Filed under: Family, Laws & Regulations, News, Police State | Tags: Child Abuse, Civitas, Frank Furedi, Government, NSPCC, Parenting, Prisonplanet, Telegraph
A quarter of the adult population faces an “anti-paedophile” test in an escalation of child protection policies, according to a report.
The launch of a new Government agency will see 11.3million people vetted for any criminal past before they are approved to have contact with children aged under 16.
But the increase in child protection measures is so great it is “poisoning” relationships between the generations, according to respected sociologist Professor Frank Furedi.
In a report for think tank Civitas, he said the use of criminal records bureau checks to ensure the safety of children and vulnerable adults has created an atmosphere of suspicion.
As a result ordinary parents – many of whom are volunteers at sports and social clubs – now find themselves regarded “potential child abusers”.
From next year the new Independent Safeguarding Authority will require any adult who come into contact with children or vulnerable adults either through their work or in voluntary groups to be vetted.
But Prof Furedi’s report, Licensed to Hug, highlighted examples of when adult-child relationships were distorted by the need for CRB checks already being required by schools and other organisations.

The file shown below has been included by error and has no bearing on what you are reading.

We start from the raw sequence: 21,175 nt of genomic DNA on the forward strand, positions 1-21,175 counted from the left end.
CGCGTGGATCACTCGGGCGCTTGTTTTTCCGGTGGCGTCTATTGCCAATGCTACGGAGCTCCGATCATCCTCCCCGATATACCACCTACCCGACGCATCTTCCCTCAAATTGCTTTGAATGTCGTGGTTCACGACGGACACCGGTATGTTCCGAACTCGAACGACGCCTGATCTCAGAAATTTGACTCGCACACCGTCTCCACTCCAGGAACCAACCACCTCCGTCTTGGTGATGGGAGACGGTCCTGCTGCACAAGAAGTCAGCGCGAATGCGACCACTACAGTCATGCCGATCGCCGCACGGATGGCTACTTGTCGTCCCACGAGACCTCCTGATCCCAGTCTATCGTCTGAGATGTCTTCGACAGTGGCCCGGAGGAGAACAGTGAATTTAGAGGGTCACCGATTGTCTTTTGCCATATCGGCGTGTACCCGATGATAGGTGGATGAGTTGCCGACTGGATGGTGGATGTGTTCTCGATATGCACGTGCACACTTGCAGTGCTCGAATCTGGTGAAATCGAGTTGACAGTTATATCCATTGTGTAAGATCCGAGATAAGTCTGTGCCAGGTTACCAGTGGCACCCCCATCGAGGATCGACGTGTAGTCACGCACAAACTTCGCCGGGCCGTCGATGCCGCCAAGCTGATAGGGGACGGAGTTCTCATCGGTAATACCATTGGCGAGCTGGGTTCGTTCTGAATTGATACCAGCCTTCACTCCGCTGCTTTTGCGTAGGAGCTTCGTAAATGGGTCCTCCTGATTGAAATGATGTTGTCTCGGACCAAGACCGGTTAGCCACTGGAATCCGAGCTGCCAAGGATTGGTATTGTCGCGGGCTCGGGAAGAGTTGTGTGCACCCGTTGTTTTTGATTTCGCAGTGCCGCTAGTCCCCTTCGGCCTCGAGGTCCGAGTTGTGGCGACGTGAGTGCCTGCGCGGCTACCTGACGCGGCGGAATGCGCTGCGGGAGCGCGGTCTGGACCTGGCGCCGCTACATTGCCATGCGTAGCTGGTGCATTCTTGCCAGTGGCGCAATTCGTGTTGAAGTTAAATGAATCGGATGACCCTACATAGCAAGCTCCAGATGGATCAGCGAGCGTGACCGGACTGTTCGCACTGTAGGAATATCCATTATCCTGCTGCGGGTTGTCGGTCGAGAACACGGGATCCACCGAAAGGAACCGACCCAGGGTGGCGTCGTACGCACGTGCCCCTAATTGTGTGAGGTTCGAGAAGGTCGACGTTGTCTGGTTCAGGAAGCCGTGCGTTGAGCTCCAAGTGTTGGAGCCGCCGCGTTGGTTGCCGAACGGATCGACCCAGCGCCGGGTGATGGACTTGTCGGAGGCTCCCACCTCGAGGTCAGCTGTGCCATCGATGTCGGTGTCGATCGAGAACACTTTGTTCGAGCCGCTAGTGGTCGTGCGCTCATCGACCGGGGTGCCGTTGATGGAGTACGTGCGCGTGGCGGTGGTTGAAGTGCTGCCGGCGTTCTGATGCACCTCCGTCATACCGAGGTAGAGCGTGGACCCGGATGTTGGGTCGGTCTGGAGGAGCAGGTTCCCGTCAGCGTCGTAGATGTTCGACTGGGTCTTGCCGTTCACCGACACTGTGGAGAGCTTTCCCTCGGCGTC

In one example, a woman could not kiss her daughter goodbye on a school trip because she had not been vetted.
In another, a mother was surprised to be told by another parent that she and her husband were “CRB checked” when their children played together.
In a third example, a father was given “filthy looks” by a group of mothers when he took his child swimming on his own in “a scene from a Western when the room goes silent and tumbleweed blows across the foreground”.
Prof Furedi, the author of a book called “Paranoid Parenting”, said there was a trend to treat parenthood as a “professional endeavour that demanded increasing regulation and monitoring”.
Prof Furedi said that CRB checks did not “provide anything like a cast-iron guarantee that children will be safe with a particular adult”.
“All it tells us is that the person has not been convicted of an offence in the past,” he said.
Figures show that volunteering is on the decline with 13 per cent of men saying they would not volunteer because they were worried people would think they were child abusers, according to a survey last year.
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